The young man in his thirties takes a deep breath. He is standing in the hallway of a bustling hospital, waiting for the elevator, where he has brought his mother for a doctor’s appointment. She is walking slowly with her limp, blocking the way of several young people who are hurrying to get into the waiting lines. Whenever his mother’s slow movement blocks passersby, their faces barely hide their impatience. Embarrassed, the young man looks down and avoids their eyes, while patiently bearing with his elderly mother.

Allah says: “Your Lord has decreed that you worship none but Him and that you be kind to parents. Whether one or both of them attain old age in your life, say not to them a word of contempt, nor repel them, but address them in terms of honor. And spread over them humbly the wings of tenderness, and say: ‘O my Sustainer! Bestow Your grace upon them, just as they cherished and reared me when I was a child.” (Qur’an, 17:23-24)

Sometimes, people compare weak old age to human infancy. They make comparisons about how, when a person grows very old, they need to be helped to sit up, fed mashed, bland food, and cooed and cajoled to eat like babies. Some may need to wear adult diapers at night if their incontinence reaches an advanced stage.

However, the comparison may not be correct. No matter how hard it is for a new mother to take care of her baby round the clock, with nights providing little sleep and being on-call to change diapers or breastfeed at inopportune times, she has hope that this difficult phase will pass soon and that one day she will see her baby all grown up. She looks forward to the time when her baby will start to walk, talk and play. She knows that her tough initial motherhood duties will eventually lighten up with her baby’s growth and independence.

With aging parents, the children do not feel this relief. Instead, as they watch their parent’s health deteriorate before their eyes, they look on helplessly in despair knowing that “the time to part” might arrive any day. Even though round-the-clock care for their elderly parents might take its toll on them physically and mentally, they dread the thought of losing them.

For true believers, Allah has promised to reunite their beloved ones – their parents and families – in an eternal blissful life in Paradise. Yes, paradise, where there is no grief or worry, no affliction or death. Believers who live in this life as travelers, who constantly do good deeds in preparation for the Hereafter, have hope in Allah’s promise and are tranquil even during such times.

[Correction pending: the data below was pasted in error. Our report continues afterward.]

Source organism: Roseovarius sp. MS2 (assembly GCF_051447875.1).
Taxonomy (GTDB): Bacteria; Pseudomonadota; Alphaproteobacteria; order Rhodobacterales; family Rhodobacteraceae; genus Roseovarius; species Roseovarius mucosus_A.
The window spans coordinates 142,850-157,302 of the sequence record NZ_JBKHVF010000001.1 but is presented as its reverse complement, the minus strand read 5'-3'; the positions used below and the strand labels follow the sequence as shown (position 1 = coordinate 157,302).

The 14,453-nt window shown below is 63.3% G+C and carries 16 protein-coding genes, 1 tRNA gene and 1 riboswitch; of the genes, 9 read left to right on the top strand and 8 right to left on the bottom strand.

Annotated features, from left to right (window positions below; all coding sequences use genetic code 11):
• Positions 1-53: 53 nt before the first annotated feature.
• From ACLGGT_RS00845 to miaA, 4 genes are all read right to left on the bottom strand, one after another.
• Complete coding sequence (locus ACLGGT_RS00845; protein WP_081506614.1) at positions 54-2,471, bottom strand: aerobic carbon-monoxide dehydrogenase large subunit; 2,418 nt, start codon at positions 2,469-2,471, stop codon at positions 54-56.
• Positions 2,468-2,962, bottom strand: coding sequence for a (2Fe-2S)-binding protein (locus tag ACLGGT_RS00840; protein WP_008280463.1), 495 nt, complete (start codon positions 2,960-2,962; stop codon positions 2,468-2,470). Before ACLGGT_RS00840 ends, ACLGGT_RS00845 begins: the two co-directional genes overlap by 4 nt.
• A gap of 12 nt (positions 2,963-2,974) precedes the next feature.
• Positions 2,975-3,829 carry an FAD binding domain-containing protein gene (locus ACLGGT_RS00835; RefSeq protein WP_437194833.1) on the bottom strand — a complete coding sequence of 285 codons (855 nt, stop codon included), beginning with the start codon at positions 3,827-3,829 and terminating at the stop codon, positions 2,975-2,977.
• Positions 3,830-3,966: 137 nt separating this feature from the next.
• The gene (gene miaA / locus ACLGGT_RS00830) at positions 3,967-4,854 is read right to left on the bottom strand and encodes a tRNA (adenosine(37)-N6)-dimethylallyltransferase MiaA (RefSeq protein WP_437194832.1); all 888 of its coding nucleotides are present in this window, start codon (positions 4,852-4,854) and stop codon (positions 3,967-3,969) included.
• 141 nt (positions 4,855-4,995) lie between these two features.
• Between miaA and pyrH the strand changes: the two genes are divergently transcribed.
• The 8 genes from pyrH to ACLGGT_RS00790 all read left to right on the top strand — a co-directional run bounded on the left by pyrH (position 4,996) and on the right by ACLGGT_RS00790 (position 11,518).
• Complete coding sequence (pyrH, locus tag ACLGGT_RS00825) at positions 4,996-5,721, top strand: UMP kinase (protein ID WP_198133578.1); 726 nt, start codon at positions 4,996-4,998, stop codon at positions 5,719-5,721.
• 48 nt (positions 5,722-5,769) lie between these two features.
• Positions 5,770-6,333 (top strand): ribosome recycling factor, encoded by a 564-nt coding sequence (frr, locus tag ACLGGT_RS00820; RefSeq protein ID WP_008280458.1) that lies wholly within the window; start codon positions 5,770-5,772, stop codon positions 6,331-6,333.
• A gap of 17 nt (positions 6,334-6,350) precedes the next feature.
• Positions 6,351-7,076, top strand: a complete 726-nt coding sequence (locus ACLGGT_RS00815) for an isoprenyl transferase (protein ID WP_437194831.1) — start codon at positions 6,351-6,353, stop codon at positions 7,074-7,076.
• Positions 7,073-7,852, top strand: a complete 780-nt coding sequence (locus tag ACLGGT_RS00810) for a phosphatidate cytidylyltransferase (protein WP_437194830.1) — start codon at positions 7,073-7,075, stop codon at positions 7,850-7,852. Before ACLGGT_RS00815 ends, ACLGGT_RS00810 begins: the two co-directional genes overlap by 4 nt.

The role of one’s parents changes over time. In the beginning, they are indispensable, and we hover around them for support, advice, help, and solace. They teach us to eat, drink, read, and write. They impart in us a gazillion of skills just by their company and setting an example before our eyes. Whenever we feel alone during childhood, they are there for us.

In early youth, some of us feel embarrassed of them when we go out in front of our friends – the glittery world that blinds us. We feel they are not really up to date with what’s happening anymore. Our friends become our world. However, this phase soon passes with our transit from teenage to young adulthood. This is when we need our parents again. This time it is for relationships, career advice, and marriage. We also need their support when our own little ones come into this world.

The thing with the parent-child relationship is that a child’s attachment to his parents is mostly need-based, whereas the love a parent feels for his or her child is selfless and innate – placed into the heart by Allah. It has no bounds.

That’s why parents make tremendous sacrifices for their children. Children at a young age do not even understand, realize, or remember the favors their parents bestow on them. The pains of pregnancy and childbirth, the sleepless nights during infancy, the financial struggles to provide food on the table, the frantic search for jobs with adequate healthcare, and the stress of school admissions and exam preparation – whatever the stress parents go through, children can never fully appreciate them.

However, when children grow up to become adults, they lose patience with their aging parents, who may gradually become weak, senile, and cranky.

It is for this reason that Allah ordered us to be kind to them at this age. We can never really know what they did for us. Everything that we are today, after Allah’s mercy, is because of their hard work and sacrifice. They are the ones who educated us. When we were burning with fever, they stayed up to tend to us. Our whimpers tore their hearts out with agony. But we do not remember all that today. Even if a parent did not do any of this, he or she is still entitled to kind treatment, simply because of the right they have over us as parents.

When our parents become old, we should submit to Allah’s command and never ever rebuke them. Even if our elderly mother knocks away the bowl of food we serve to her, we should not protest. We should think that we probably did that to her countless times as a child, but she cleaned up the mess herself without complaining because her only concern was that her baby was not eating.

As for the irritation we feel at their sometimes unfair behavior towards us, we should be patient and hope for Allah’s mighty reward.